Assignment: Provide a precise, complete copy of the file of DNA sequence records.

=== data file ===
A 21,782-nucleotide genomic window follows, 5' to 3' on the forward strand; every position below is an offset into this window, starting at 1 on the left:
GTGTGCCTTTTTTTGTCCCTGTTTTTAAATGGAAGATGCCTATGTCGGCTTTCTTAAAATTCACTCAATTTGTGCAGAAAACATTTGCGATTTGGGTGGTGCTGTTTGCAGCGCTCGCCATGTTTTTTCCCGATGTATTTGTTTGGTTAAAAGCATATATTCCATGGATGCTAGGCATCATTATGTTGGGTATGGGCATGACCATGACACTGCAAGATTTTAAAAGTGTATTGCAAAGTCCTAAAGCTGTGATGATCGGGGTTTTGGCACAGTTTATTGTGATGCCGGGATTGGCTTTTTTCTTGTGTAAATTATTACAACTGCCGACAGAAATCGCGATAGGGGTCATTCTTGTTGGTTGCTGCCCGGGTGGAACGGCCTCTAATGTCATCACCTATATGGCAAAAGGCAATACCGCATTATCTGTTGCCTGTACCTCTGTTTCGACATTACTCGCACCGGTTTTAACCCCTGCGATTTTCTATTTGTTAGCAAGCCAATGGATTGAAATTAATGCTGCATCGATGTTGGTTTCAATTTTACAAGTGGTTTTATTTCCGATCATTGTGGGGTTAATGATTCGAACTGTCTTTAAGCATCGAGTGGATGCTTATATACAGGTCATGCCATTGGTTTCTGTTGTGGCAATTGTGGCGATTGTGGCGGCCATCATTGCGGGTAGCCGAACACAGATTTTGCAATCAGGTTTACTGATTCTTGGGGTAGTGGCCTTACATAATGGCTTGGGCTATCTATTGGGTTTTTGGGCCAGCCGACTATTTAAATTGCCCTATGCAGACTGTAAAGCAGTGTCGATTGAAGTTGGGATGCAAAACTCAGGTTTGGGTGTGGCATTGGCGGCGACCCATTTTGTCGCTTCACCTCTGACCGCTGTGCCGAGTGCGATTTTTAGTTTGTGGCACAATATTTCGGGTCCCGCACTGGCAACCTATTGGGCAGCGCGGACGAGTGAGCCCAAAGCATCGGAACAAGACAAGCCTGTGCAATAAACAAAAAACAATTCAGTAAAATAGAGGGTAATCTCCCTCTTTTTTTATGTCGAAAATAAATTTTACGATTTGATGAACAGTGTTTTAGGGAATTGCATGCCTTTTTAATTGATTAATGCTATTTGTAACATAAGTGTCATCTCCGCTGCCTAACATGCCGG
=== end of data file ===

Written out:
A 21,782-nucleotide genomic window follows, 5' to 3' on the forward strand; every position below is an offset into this window, starting at 1 on the left:
GTGTGCCTTTTTTTGTCCCTGTTTTTAAATGGAAGATGCCTATGTCGGCTTTCTTAAAATTCACTCAATTTGTGCAGAAAACATTTGCGATTTGGGTGGTGCTGTTTGCAGCGCTCGCCATGTTTTTTCCCGATGTATTTGTTTGGTTAAAAGCATATATTCCATGGATGCTAGGCATCATTATGTTGGGTATGGGCATGACCATGACACTGCAAGATTTTAAAAGTGTATTGCAAAGTCCTAAAGCTGTGATGATCGGGGTTTTGGCACAGTTTATTGTGATGCCGGGATTGGCTTTTTTCTTGTGTAAATTATTACAACTGCCGACAGAAATCGCGATAGGGGTCATTCTTGTTGGTTGCTGCCCGGGTGGAACGGCCTCTAATGTCATCACCTATATGGCAAAAGGCAATACCGCATTATCTGTTGCCTGTACCTCTGTTTCGACATTACTCGCACCGGTTTTAACCCCTGCGATTTTCTATTTGTTAGCAAGCCAATGGATTGAAATTAATGCTGCATCGATGTTGGTTTCAATTTTACAAGTGGTTTTATTTCCGATCATTGTGGGGTTAATGATTCGAACTGTCTTTAAGCATCGAGTGGATGCTTATATACAGGTCATGCCATTGGTTTCTGTTGTGGCAATTGTGGCGATTGTGGCGGCCATCATTGCGGGTAGCCGAACACAGATTTTGCAATCAGGTTTACTGATTCTTGGGGTAGTGGCCTTACATAATGGCTTGGGCTATCTATTGGGTTTTTGGGCCAGCCGACTATTTAAATTGCCCTATGCAGACTGTAAAGCAGTGTCGATTGAAGTTGGGATGCAAAACTCAGGTTTGGGTGTGGCATTGGCGGCGACCCATTTTGTCGCTTCACCTCTGACCGCTGTGCCGAGTGCGATTTTTAGTTTGTGGCACAATATTTCGGGTCCCGCACTGGCAACCTATTGGGCAGCGCGGACGAGTGAGCCCAAAGCATCGGAACAAGACAAGCCTGTGCAATAAACAAAAAACAATTCAGTAAAATAGAGGGTAATCTCCCTCTTTTTTTATGTCGAAAATAAATTTTACGATTTGATGAACAGTGTTTTAGGGAATTGCATGCCTTTTTAATTGATTAATGCTATTTGTAACATAAGTGTCATCTCCGCTGCCTAACATGCCGG